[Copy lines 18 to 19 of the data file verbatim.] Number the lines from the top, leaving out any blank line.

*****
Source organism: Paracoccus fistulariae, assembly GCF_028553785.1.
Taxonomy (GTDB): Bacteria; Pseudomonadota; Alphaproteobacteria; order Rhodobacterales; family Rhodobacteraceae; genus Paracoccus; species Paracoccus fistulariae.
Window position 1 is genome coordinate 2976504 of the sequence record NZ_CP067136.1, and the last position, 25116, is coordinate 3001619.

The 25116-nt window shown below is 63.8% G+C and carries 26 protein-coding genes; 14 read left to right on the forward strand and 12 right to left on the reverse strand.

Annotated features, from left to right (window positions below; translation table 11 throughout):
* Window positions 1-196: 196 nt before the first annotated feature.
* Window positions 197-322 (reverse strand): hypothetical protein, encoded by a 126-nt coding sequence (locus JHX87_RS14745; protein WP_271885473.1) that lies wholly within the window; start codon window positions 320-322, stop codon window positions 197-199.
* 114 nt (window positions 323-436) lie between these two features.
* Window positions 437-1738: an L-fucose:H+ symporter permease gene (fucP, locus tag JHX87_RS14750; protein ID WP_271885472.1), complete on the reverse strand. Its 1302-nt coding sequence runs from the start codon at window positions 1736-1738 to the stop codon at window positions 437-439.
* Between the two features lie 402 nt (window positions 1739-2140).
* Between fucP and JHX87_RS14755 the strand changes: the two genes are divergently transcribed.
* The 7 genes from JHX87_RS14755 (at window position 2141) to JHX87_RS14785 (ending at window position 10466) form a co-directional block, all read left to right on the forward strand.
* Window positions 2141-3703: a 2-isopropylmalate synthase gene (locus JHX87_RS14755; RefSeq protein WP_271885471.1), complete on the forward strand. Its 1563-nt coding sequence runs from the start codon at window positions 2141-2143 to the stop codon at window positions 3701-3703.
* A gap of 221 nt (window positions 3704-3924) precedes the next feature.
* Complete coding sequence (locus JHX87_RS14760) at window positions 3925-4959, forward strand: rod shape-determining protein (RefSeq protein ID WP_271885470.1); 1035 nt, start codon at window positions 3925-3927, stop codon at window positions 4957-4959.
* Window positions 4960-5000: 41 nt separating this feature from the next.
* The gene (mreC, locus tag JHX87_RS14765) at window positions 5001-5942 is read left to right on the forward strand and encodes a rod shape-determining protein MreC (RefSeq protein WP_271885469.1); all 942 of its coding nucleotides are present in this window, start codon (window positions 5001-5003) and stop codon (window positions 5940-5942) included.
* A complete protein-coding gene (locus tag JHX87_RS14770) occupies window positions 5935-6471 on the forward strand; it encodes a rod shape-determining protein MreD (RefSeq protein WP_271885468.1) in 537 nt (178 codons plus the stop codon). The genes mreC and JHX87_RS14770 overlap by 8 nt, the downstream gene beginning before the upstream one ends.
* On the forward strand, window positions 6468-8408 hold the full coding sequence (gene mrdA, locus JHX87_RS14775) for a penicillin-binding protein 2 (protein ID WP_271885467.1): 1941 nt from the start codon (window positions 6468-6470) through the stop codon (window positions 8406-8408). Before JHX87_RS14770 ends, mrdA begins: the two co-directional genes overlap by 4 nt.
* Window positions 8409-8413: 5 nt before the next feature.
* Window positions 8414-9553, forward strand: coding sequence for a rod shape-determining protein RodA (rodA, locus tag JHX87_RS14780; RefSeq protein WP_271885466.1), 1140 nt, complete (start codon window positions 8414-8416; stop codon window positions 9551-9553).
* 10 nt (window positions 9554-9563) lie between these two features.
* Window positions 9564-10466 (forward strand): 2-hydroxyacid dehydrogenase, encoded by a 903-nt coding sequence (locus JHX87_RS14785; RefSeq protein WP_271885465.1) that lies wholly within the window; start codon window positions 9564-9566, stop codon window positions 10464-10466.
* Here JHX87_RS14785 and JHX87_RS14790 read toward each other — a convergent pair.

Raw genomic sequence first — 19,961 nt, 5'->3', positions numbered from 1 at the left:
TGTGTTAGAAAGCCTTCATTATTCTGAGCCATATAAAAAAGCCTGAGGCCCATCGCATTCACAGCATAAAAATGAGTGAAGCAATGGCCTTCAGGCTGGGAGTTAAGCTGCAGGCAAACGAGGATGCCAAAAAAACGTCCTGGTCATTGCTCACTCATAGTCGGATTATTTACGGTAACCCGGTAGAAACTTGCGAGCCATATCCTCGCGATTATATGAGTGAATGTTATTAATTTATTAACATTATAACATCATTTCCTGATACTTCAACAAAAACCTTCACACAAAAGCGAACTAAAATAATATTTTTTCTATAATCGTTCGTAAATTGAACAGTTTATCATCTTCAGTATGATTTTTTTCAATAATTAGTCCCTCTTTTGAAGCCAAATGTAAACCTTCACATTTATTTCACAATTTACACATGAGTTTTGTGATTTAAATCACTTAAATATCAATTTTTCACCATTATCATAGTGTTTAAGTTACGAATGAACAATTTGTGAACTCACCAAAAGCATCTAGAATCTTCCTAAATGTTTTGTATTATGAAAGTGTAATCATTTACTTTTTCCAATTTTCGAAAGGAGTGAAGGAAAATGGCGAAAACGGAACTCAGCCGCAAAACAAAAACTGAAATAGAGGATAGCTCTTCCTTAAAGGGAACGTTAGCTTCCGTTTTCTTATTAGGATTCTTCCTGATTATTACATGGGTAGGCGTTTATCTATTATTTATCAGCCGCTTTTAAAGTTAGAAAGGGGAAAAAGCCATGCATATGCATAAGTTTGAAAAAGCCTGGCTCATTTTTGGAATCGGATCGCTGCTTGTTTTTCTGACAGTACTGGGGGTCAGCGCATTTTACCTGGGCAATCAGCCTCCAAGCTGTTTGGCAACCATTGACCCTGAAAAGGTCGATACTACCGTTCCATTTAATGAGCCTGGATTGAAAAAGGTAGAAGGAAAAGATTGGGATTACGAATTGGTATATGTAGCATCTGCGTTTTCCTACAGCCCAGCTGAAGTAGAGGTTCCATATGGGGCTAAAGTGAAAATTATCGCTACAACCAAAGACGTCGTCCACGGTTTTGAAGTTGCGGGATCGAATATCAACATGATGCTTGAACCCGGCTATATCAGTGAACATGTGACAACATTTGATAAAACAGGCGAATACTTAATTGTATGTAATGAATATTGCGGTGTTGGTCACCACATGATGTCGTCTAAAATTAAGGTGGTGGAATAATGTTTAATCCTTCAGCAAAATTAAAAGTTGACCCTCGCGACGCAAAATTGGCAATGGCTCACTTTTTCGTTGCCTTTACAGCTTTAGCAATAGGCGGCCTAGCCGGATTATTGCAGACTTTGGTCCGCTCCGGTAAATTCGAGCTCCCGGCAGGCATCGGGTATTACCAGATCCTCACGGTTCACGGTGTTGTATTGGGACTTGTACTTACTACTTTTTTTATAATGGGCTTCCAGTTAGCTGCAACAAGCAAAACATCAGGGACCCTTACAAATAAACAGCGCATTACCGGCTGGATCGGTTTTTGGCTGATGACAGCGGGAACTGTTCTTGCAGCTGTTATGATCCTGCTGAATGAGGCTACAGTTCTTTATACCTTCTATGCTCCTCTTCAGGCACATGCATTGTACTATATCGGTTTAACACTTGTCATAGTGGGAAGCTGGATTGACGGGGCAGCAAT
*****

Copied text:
* A complete protein-coding gene (locus tag JHX87_RS14770) occupies window positions 5935-6471 on the forward strand; it encodes a rod shape-determining protein MreD (RefSeq protein WP_271885468.1) in 537 nt (178 codons plus the stop codon). The genes mreC and JHX87_RS14770 overlap by 8 nt, the downstream gene beginning before the upstream one ends.
* On the forward strand, window positions 6468-8408 hold the full coding sequence (gene mrdA, locus JHX87_RS14775) for a penicillin-binding protein 2 (protein ID WP_271885467.1): 1941 nt from the start codon (window positions 6468-6470) through the stop codon (window positions 8406-8408). Before JHX87_RS14770 ends, mrdA begins: the two co-directional genes overlap by 4 nt.